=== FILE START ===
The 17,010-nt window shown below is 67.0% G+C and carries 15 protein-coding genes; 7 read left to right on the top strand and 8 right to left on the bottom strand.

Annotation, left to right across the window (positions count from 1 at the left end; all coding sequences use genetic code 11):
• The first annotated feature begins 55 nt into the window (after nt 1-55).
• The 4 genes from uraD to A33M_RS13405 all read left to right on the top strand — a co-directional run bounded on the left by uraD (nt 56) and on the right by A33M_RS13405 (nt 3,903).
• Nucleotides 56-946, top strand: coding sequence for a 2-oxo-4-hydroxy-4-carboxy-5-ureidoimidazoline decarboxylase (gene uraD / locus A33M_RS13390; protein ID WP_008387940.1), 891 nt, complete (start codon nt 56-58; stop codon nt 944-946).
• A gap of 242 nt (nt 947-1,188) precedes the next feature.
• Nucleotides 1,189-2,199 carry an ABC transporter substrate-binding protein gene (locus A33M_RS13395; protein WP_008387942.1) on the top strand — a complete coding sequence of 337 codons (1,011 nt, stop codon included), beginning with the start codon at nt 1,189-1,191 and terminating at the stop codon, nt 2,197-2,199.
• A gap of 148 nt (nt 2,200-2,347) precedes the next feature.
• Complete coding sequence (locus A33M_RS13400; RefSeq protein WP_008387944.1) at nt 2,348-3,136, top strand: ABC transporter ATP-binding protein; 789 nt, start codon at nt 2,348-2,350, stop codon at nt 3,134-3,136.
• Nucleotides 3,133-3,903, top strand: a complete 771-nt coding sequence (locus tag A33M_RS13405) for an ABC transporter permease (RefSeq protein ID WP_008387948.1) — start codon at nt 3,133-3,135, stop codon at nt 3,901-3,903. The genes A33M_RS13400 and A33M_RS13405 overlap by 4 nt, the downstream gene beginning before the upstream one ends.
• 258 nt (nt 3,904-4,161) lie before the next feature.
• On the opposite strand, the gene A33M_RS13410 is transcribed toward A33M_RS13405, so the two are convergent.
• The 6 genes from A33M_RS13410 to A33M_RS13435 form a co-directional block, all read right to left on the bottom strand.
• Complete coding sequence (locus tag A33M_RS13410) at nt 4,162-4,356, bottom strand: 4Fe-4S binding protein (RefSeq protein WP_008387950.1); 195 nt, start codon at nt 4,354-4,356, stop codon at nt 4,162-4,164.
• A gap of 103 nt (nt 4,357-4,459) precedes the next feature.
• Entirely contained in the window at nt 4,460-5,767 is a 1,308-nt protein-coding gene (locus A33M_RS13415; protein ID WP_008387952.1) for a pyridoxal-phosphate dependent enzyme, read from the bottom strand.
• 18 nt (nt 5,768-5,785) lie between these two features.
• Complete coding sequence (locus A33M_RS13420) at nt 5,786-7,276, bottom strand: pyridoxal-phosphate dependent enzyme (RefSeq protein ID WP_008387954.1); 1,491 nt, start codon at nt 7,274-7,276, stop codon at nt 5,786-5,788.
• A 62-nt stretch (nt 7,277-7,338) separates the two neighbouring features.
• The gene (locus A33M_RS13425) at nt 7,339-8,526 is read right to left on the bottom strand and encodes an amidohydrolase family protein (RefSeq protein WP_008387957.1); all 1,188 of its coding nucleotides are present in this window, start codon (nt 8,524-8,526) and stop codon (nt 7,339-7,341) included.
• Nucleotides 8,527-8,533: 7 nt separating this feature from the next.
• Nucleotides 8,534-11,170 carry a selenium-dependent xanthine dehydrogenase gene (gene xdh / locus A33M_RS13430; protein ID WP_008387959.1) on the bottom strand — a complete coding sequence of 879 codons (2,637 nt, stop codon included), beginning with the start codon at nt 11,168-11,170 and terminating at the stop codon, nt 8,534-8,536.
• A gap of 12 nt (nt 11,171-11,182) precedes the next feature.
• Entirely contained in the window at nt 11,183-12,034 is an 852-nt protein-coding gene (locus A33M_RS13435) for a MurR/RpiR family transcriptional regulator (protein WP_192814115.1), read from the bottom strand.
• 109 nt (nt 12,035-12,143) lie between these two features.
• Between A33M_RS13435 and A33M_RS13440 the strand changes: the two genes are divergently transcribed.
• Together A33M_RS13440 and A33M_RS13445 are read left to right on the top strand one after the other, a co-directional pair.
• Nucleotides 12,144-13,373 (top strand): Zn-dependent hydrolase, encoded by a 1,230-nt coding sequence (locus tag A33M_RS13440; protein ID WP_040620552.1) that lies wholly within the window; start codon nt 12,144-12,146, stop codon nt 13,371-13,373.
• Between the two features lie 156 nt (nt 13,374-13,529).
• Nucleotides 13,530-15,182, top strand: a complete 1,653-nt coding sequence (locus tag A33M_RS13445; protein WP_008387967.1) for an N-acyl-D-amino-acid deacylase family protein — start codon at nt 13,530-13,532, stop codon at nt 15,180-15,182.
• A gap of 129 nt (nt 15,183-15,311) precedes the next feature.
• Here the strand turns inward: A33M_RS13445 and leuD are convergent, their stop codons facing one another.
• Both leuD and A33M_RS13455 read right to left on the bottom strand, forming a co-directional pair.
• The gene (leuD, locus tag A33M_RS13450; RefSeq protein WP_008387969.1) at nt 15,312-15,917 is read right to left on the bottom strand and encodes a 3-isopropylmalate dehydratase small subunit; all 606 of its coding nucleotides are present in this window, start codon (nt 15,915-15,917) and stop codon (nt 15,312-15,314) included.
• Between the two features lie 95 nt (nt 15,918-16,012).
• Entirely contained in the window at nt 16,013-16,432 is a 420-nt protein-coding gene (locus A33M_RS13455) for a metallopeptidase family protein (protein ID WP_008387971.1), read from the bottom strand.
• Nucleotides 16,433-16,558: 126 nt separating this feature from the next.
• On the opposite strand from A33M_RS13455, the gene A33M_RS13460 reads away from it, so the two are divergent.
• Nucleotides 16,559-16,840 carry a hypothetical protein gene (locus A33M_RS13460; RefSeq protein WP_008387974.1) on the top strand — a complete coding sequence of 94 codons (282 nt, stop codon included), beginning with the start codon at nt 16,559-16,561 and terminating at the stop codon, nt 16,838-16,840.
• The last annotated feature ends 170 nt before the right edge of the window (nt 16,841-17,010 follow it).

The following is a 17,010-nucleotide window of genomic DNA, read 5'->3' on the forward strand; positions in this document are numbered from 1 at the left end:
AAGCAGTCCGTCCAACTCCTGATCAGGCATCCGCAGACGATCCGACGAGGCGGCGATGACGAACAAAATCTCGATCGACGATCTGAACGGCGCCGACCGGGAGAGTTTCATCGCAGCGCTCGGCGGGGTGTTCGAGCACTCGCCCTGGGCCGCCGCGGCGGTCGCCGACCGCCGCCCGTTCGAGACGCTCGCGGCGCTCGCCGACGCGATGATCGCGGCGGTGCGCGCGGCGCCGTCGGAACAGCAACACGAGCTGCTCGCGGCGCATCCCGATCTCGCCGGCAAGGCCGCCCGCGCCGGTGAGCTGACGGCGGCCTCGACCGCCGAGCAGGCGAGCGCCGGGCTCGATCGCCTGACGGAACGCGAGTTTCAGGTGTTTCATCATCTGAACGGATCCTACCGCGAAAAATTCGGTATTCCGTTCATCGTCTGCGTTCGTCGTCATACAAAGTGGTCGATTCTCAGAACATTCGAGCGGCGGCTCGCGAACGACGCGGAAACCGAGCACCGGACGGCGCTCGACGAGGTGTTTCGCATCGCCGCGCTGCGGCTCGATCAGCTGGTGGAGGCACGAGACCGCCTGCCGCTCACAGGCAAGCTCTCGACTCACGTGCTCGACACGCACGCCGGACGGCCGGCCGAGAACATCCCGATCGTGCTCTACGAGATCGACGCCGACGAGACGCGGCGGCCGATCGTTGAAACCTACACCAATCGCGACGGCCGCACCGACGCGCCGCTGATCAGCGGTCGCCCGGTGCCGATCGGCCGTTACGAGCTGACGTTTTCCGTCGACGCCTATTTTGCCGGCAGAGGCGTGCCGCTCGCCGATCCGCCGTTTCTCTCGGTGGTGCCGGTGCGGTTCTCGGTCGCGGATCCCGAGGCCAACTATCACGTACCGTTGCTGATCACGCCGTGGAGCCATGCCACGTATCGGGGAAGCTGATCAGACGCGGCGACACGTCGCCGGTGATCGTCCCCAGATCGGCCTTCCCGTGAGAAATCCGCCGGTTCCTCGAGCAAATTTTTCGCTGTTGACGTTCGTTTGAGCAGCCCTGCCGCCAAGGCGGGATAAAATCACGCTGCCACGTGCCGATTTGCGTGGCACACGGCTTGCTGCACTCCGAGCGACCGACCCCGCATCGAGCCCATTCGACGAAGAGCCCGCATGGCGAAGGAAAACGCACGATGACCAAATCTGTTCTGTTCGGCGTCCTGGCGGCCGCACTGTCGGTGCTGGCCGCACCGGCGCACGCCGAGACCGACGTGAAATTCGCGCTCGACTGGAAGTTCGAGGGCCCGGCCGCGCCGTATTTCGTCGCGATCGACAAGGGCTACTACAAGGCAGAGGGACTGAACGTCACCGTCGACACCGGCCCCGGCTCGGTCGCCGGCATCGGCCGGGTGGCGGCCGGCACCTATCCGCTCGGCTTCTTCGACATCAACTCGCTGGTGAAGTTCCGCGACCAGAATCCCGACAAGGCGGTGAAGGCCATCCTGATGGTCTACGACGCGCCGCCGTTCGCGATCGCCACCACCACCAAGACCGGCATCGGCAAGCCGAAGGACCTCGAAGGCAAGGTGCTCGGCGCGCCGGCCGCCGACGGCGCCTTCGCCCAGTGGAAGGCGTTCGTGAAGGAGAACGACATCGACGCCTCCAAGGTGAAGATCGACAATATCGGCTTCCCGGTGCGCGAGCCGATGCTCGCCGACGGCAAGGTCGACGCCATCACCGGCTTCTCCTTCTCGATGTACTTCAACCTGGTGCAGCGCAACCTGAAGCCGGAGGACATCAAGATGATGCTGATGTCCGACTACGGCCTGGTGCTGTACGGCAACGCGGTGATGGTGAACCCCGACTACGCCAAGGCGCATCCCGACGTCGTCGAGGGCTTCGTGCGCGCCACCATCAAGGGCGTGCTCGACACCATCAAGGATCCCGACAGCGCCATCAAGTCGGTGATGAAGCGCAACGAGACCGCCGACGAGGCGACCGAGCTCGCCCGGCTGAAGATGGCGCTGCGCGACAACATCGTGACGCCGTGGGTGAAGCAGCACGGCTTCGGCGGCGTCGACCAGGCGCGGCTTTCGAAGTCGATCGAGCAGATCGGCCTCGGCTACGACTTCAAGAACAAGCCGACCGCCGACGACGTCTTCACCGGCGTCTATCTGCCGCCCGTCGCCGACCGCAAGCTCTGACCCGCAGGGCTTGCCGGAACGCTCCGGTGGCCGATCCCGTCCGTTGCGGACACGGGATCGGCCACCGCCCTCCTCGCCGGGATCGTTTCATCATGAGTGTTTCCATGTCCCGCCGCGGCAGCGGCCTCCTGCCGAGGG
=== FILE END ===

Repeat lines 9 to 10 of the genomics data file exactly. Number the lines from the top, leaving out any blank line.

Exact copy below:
• Complete coding sequence (locus A33M_RS13400; RefSeq protein WP_008387944.1) at nt 2,348-3,136, top strand: ABC transporter ATP-binding protein; 789 nt, start codon at nt 2,348-2,350, stop codon at nt 3,134-3,136.
• Nucleotides 3,133-3,903, top strand: a complete 771-nt coding sequence (locus tag A33M_RS13405) for an ABC transporter permease (RefSeq protein ID WP_008387948.1) — start codon at nt 3,133-3,135, stop codon at nt 3,901-3,903. The genes A33M_RS13400 and A33M_RS13405 overlap by 4 nt, the downstream gene beginning before the upstream one ends.